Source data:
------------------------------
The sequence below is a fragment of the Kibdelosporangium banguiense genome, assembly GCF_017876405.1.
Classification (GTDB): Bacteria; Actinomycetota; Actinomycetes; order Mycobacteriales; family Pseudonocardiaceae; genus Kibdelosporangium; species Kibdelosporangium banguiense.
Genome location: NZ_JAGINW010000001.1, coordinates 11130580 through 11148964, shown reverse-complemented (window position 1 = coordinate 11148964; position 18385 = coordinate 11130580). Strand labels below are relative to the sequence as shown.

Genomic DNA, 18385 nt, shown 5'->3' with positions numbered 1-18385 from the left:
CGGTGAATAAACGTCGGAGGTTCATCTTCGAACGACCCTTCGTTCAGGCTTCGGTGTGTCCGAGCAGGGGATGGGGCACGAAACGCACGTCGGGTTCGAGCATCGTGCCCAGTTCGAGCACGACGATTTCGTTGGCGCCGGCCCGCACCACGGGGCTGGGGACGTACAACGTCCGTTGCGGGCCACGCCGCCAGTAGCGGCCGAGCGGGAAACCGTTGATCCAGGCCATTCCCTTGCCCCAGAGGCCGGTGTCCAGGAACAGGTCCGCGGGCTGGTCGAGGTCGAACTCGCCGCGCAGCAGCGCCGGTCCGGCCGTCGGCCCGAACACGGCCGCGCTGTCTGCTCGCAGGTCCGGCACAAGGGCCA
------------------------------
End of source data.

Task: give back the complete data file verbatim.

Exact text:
The sequence below is a fragment of the Kibdelosporangium banguiense genome, assembly GCF_017876405.1.
Classification (GTDB): Bacteria; Actinomycetota; Actinomycetes; order Mycobacteriales; family Pseudonocardiaceae; genus Kibdelosporangium; species Kibdelosporangium banguiense.
Genome location: NZ_JAGINW010000001.1, coordinates 11130580 through 11148964, shown reverse-complemented (window position 1 = coordinate 11148964; position 18385 = coordinate 11130580). Strand labels below are relative to the sequence as shown.

Genomic DNA, 18385 nt, shown 5'->3' with positions numbered 1-18385 from the left:
CGGTGAATAAACGTCGGAGGTTCATCTTCGAACGACCCTTCGTTCAGGCTTCGGTGTGTCCGAGCAGGGGATGGGGCACGAAACGCACGTCGGGTTCGAGCATCGTGCCCAGTTCGAGCACGACGATTTCGTTGGCGCCGGCCCGCACCACGGGGCTGGGGACGTACAACGTCCGTTGCGGGCCACGCCGCCAGTAGCGGCCGAGCGGGAAACCGTTGATCCAGGCCATTCCCTTGCCCCAGAGGCCGGTGTCCAGGAACAGGTCCGCGGGCTGGTCGAGGTCGAACTCGCCGCGCAGCAGCGCCGGTCCGGCCGTCGGCCCGAACACGGCCGCGCTGTCTGCTCGCAGGTCCGGCACAAGGGCCA